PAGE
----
Actor Denzel Washington once said: “At the end of the day it’s not about what you have or even what you’ve accomplished… it’s about who you’ve lifted up, who you’ve made better. It’s about what you’ve given back.”
Those words ring true when recognizing the contributions made over the years by Jon Primuth, 56, who appears to be happiest when giving, doing selfless acts, determined at every step to make a difference for others.
Whether making a commitment to the schools, Chamber of Commerce or city, the South Pasadena resident — who won a seat on the local City Council in November — knows lending a hand is not only good-hearted in its actions but is the right thing to do in making the world a better place.
“I started volunteering for the schools in the early 2000’s, thanks to my wife Karin who was very active in the PTA at Arroyo Vista [Elementary] School,” explained Primuth. “When my older son began high school, I volunteered to take over the snack stand at the football games, raising money for the music clubs. Snack stand coordinator is the coolest volunteer job I’ve ever had! I really enjoyed managing volunteers, reworking operations, and introducing new items like the chicken bowl and Tiger dog.”
It was only fitting for a school that features a tiger as its mascot for him to join a team of volunteers in coming up with a marketing effort to sell more hot dogs and other products. One season during the homecoming game with a large crowd on hand, Primuth oversaw 22 volunteers on rotating shifts, setting a sales record, and was “pleased that no one was burned out,” he noted. “That’s the power of teamwork.”
Over time, he became a South Pasadena Educational Foundation (SPEF) board member, as part of an effort to raise funds for the school district. He later served on the Chamber of Commerce board and was elected to the school board in 2015 for what turned out to be a five-year term, ending early in December 2020 when the City Council opportunity came calling.
During his tenure on the school board, Primuth was part of a board that successfully passed Measure SP, a $98 million school bond measure approved by the South Pasadena voters in 2016.
The bond-related construction efforts benefitted students and teachers at all five campuses in the city, encapsulating new science labs, athletic facilities, dedicated art classrooms, a drama theater and numerous infrastructure repairs and upgrades.
Primuth was strongly behind the SPUSD’s Measure S in 2018 — a voter approved renewal of the parcel tax which provided critical annual revenue to South Pasadena schools — “filling a need that state funding cannot meet,” he said, adding: “I catalyzed a six school-district coalition in Southern California to lobby for enhanced funding of all public schools in California, focused on the ‘base grant’ that SPUSD especially relies on. We were successful in getting our message into the governor’s office, the finance department, and the education committees for the state assembly and senate. Ultimately that broad outreach resulted in a $500 million bump to base grant funding in the state budget.”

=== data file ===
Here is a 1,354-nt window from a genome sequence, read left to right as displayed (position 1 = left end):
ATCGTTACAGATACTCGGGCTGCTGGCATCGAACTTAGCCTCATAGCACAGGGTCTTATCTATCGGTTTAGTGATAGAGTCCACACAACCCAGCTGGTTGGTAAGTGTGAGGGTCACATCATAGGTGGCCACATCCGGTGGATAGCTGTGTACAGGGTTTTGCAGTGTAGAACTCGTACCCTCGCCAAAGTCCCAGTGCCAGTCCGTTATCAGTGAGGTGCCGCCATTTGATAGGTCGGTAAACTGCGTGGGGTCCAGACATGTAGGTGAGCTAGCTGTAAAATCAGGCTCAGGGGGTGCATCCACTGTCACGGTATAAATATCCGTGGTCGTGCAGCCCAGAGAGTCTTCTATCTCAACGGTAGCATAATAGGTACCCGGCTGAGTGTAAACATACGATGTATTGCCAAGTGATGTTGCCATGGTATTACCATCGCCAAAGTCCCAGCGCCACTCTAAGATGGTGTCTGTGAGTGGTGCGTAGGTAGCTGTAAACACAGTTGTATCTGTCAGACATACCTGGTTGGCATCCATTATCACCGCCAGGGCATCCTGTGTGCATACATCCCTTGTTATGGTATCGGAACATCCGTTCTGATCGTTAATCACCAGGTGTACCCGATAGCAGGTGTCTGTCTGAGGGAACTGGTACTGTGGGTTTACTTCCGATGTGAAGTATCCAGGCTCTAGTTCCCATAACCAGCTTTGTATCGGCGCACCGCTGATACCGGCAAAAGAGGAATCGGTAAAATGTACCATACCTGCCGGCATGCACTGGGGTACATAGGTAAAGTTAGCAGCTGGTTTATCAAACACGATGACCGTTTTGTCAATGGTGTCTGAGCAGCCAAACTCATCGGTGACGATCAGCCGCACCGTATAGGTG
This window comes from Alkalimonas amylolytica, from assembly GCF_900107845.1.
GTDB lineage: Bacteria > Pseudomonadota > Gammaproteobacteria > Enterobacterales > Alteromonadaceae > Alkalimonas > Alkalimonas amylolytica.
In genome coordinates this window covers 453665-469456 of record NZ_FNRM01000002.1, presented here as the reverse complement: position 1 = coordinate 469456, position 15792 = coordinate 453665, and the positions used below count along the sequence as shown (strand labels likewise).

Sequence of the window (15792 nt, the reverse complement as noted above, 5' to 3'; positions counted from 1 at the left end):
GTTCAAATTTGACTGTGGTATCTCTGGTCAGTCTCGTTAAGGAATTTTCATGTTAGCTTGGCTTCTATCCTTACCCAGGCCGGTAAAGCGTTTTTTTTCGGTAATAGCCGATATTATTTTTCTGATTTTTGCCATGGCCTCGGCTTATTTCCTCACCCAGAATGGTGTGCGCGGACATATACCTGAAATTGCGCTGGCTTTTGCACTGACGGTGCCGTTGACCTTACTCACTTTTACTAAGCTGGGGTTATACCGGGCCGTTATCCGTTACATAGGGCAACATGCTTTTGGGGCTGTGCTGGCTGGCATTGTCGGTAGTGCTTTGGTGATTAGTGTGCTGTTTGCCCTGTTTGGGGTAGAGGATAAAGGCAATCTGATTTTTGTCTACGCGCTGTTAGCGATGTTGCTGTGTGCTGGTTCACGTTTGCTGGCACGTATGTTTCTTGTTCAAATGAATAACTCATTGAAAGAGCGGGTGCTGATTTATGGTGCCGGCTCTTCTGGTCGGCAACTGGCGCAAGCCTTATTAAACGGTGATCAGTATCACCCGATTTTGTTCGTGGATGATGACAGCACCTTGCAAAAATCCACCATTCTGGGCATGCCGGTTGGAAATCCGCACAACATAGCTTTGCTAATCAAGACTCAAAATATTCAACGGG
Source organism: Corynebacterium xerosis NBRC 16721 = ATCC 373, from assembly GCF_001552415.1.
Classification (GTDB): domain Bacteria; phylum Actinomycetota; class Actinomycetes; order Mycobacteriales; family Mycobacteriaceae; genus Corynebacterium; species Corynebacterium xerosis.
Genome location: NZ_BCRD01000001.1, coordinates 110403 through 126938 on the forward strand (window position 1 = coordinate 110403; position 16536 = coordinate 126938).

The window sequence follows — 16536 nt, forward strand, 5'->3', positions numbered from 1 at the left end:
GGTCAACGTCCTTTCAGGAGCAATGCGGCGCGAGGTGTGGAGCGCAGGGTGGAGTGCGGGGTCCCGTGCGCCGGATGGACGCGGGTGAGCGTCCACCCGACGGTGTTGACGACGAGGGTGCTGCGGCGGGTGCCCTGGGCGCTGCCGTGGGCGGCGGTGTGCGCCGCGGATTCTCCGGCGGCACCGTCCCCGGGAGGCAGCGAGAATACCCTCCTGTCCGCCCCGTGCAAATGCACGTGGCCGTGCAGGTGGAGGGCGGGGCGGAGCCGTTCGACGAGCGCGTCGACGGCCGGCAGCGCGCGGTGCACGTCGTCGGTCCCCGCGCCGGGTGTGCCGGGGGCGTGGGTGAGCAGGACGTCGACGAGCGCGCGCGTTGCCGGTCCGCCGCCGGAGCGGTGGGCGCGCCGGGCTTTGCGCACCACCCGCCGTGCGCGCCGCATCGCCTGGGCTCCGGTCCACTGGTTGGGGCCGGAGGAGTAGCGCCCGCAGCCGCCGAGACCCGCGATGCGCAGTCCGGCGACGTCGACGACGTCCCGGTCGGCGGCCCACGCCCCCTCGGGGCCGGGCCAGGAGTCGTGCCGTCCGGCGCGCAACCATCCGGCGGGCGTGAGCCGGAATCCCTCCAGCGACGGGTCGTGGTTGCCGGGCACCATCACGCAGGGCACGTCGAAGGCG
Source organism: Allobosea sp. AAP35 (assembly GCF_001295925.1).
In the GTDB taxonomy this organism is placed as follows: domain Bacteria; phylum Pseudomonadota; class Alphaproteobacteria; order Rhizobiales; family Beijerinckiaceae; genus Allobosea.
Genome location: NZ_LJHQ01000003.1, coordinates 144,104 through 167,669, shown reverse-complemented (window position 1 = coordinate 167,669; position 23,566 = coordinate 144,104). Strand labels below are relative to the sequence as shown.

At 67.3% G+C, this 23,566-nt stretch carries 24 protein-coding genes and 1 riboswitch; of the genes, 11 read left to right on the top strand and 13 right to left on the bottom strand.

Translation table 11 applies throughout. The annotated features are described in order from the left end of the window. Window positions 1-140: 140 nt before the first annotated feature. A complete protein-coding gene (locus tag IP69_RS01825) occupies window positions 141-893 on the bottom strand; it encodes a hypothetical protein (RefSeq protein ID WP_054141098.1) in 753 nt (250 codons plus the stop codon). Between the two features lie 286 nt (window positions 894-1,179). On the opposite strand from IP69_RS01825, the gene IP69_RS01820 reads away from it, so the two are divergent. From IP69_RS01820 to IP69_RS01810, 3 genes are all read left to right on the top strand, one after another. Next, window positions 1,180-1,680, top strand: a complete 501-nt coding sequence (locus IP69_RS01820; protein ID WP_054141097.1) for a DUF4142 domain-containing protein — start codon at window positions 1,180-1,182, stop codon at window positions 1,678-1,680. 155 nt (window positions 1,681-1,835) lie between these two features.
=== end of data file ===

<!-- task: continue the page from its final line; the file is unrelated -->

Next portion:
As a board member, he was also part of the transformation of the ninth grade English curriculum “into a much more personally engaging course on identity, ethnicity and culture,” he explained. “Survey data from the students in the pilot program was very positive. The board adopted this ‘homegrown’ curriculum as the standard 9th grade English course. I want to thank school board member Suzie Abajian for pushing this project from the beginning. I also want to thank the teachers Kim Cadlits, Denise Gill, and Jennifer Cutler for putting together the curriculum.”
Primuth believes students need to explore and challenge themselves to better understand themselves and others in terms of background, identity and ethnicity. “We can’t skip or gloss over this critical area of social and emotional development,” he said.
Upon his departure from the Board of Education, Primuth said the district was in a position to complete the purchase of a property at 1100 El Centro for relocating into a new headquarters, explaining: “The property is perfect for use as a district office,” he said. “After closing escrow, the current tenant will be moving out at the end of March, and the district will move in after some minor renovations and improvements. Unfortunately, the district lot is still up for sale. The district had two buyers in succession fail to complete the purchase. You will see many closed session meetings of the school board as my former colleagues try to find a solution in this challenging negotiating environment, which must remain confidential. I have immense respect for them, as well as superintendent [Geoff] Yantz and assistant superintendent [David] Lubs, as they continue this important work.”
The departure of City Council member Dr. Marina Khubesrian, Police Chief Joe Ortiz, City Manager Stephanie DeWolf, leaving questions about restoring community trust in the city’s financial operations and fiscal integrity, has been among the highest priorities on a council that finds three new members since November’s election.